If one masturbates but does not get involved in any other sexual activities, is that person considered to be sexually active?
You ask a really great question and whether or not masturbating alone deems you “sexually active” depends on who’s asking and why. “Are you sexually active?” is a common question asked by health care providers — not because they're nosy — but because they want to assess your risk for pregnancy and any sexually transmitted infections (STIs). Because there’s a higher risk of these concerns associated with certain sexual activities, it’s good to know that when speaking with your health care provider, the descriptor “sexually active” typically refers to folks who have manual (not including masturbation), vaginal, anal, and oral sex. So, from a medical standpoint, you might not be considered sexually active if you’re exclusively masturbating. On the other hand and outside your provider’s office, being sexually active can mean different things to different people. Whether or not you’d consider yourself as such is up to you!
When it comes to masturbating, it only takes one to tango and that alone makes this sexy solo activity a lower-risk one as compared to partnered romps. In the act of self-pleasuring, there’s just less of a chance to come in contact with a partner’s bodily fluids, mucous membranes (such as a person’s mouth, vagina, or anus), and skin that typically are involved with STI transmission and conception. It is possible, though, that masturbation could lead to infection or disease if done while using a contaminated vibrator, toy, or object. Washing these tantalizing tools regularly and using a condom when sharing them with a partner will reduce the risk of transmitting infectious agents to yourself and your partner(s). That said, even though masturbation isn’t associated with the same level of risk to your sexual health, it does have a number of benefits in common with other forms of partnered sexy behaviors including:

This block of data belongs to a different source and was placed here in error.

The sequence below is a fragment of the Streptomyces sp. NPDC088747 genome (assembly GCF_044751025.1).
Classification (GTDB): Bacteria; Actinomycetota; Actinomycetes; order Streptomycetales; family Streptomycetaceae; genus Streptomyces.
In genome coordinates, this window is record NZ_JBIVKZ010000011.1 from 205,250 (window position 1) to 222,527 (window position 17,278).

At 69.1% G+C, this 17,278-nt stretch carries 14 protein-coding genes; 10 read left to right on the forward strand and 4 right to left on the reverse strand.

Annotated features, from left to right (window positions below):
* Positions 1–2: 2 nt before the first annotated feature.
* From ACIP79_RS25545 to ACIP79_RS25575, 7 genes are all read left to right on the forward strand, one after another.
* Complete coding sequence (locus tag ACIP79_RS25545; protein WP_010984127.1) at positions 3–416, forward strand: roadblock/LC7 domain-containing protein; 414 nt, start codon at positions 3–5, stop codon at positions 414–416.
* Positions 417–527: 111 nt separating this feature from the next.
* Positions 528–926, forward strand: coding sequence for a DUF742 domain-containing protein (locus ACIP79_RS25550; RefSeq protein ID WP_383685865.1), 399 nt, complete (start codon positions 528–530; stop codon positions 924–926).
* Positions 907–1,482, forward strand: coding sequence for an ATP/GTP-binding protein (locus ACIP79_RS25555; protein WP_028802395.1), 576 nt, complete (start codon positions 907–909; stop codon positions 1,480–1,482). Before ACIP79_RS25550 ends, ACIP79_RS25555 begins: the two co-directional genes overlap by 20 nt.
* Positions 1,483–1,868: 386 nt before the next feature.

- Improved mood and body image
- Stress relief
- Better understanding of your body — your likes, dislikes, and what makes you feel good
- Improved prostate health for men
- Reduced risk of endometriosis for women
- Menstrual cramp relief for women
All in all, whether you consider yourself “sexually active” or not, sexual activity is a normal and healthy part of life — even when you’re flying solo. If it’s your health care provider that’s asking, rather than saying “yes” or “no”, you can be more specific about the behaviors in which you engage, including masturbation, to determine any risk to your health. In other contexts, it really may be up to you to decide your own definition. If this has piqued your interest in learning more about masturbation, check out the related Q&As and the Masturbation category in the Go Ask Alice! Sexual and Reproductive Health archives.
Originally published Apr 19, 1994
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